(1983-85 / 2003, DVD / SD video, 5 min.)

Los Angeles Premiere!

(Extracted from The Erl King interactive cinema work and reworked for DVD in 2003). This short piece exposes a parallel between the “Burning Child Dream” described by Freud and the Goethe “Erlkoenig” narrative poem, set to music by a very young Schubert.

Terms of Analysis excess 00155926

Terms of Analysis, by Roberta Friedman & Grahame Weinbren

Terms of Analysis

Terms of Analysis

(1982, 16mm, 15 min.)

with composer / trombonist James Fulkerson           

Made in collaboration with composer/trombonist James Fulkerson, who appears throughout the film. Though we didn't know it at the time, this was our last 16mm film. Looking askance at some of the terms used in film and media analysis of the time (many of them still alive in academic jargon), is set against personal, life-transforming events and documentation of change — of seasons, of living and working spaces, and of two cities.


The Lions of Peter Paul Rubens, by Roberta Friedman & Grahame Weinbren

The Lions of Peter Paul Rubens

The Lions of Peter Paul Rubens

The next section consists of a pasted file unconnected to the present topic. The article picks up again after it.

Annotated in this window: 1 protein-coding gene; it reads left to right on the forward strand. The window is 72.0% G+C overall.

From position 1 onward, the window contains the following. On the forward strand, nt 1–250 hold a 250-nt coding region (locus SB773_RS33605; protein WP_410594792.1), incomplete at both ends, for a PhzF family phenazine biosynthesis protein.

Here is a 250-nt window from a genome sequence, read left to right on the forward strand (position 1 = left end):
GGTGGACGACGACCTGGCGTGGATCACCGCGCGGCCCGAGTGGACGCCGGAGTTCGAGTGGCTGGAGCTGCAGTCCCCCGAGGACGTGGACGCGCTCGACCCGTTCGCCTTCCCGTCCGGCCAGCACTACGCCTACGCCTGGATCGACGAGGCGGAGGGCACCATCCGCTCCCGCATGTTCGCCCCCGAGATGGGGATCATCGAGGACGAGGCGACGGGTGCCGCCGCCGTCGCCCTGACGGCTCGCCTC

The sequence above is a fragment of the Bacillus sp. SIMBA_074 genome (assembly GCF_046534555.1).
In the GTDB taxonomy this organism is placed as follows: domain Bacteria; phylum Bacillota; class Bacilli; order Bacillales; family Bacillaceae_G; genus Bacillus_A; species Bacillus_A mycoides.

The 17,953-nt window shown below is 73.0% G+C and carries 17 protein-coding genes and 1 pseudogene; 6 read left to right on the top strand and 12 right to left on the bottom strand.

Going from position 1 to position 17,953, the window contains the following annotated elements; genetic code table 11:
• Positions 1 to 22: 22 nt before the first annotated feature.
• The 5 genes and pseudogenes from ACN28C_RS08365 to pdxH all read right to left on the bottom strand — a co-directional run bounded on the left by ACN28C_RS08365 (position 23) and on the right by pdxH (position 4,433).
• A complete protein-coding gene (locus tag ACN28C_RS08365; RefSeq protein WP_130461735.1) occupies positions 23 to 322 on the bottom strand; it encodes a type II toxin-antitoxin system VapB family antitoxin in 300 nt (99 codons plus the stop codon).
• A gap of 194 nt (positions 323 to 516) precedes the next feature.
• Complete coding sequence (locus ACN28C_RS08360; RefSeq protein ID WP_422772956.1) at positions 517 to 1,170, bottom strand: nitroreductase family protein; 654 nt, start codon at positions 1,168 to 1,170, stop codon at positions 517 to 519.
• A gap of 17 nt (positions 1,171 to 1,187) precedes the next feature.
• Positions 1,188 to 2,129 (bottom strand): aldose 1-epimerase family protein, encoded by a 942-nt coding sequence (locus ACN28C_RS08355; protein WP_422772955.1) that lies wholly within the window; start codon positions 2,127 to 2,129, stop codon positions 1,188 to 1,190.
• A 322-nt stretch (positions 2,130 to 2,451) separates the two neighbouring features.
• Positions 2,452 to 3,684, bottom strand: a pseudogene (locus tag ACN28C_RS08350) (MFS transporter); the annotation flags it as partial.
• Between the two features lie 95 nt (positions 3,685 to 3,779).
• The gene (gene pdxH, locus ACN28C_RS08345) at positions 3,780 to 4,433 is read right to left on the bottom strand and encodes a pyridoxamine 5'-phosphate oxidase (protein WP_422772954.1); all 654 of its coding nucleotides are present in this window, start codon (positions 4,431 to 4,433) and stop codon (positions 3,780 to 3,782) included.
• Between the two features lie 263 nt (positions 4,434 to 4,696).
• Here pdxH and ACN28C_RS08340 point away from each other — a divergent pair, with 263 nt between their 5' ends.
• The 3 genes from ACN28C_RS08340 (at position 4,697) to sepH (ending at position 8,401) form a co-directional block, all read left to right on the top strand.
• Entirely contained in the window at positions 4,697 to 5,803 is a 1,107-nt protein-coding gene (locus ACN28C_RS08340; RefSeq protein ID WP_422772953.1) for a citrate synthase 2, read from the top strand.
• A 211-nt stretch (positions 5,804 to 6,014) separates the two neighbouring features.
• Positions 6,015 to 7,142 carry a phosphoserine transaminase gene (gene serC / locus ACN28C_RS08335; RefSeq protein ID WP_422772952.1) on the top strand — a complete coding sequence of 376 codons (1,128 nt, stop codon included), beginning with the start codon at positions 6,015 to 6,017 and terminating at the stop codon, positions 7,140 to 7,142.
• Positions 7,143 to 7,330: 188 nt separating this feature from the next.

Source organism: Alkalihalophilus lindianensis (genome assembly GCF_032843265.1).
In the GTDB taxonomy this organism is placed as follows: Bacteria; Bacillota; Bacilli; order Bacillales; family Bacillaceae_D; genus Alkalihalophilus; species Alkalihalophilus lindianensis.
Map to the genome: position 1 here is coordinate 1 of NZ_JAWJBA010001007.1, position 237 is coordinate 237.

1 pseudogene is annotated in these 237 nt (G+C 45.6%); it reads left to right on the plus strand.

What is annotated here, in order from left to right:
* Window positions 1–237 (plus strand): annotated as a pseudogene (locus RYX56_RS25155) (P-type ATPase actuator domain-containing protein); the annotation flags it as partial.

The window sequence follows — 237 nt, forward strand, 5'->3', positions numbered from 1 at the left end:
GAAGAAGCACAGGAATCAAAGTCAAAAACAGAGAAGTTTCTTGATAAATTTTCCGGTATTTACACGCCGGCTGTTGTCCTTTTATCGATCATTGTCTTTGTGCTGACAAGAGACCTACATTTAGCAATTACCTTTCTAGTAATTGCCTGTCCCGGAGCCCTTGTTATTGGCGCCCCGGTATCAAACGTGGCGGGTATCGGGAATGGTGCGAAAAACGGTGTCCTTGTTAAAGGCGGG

(2008, HD media, 10 min.)

Los Angeles premiere!

Investigating the painting Daniel in the Lions Den by Peter Paul Rubens. Commissioned by National Gallery of Art, Washington DC

Like Rubens, we had only one male lion to work with (Felix), who was cajoled into adopting the poses of every lion in the Rubens painting. Unlike Rubens' models, there were two lionesses at Hollywood Animals, and they are both in the film.  Among other things, this film highlights the lions' eye-lines as well as the always fascinating relationship of representation to reality.


Straight from Bertha, by Roberta Friedman & Grahame Weinbren

Straight from Bertha

Straight from Bertha

(2015, Hybrid: 16mm, video, HD video, 42 min. total)

Los Angeles Premiere!

 I  –  Bertha’s Children (1976, 7 min.)                     

II  -  Bertha’s Grandchildren (2009, 9.5 min.)

III – Bertha’s Great Grandchildren (2015, 26 min.)

Straight from Bertha is a non-linear intimate portrait of an extended American family. The film's 'subjects' are descendants of Bertha Gorman, filmmaker Roberta Friedman's great aunt, with acerbic commentary by Norma Passy, Bertha's 85 year old niece. We meet Bertha's adult children in 1976 in a Soho loft, Bertha's adult grandchildren in 2005 on a New York rooftop, and Bertha's adult great-grandchildren in 2012 in the Millennium Film Workshop, under demolition and about to close its doors forever.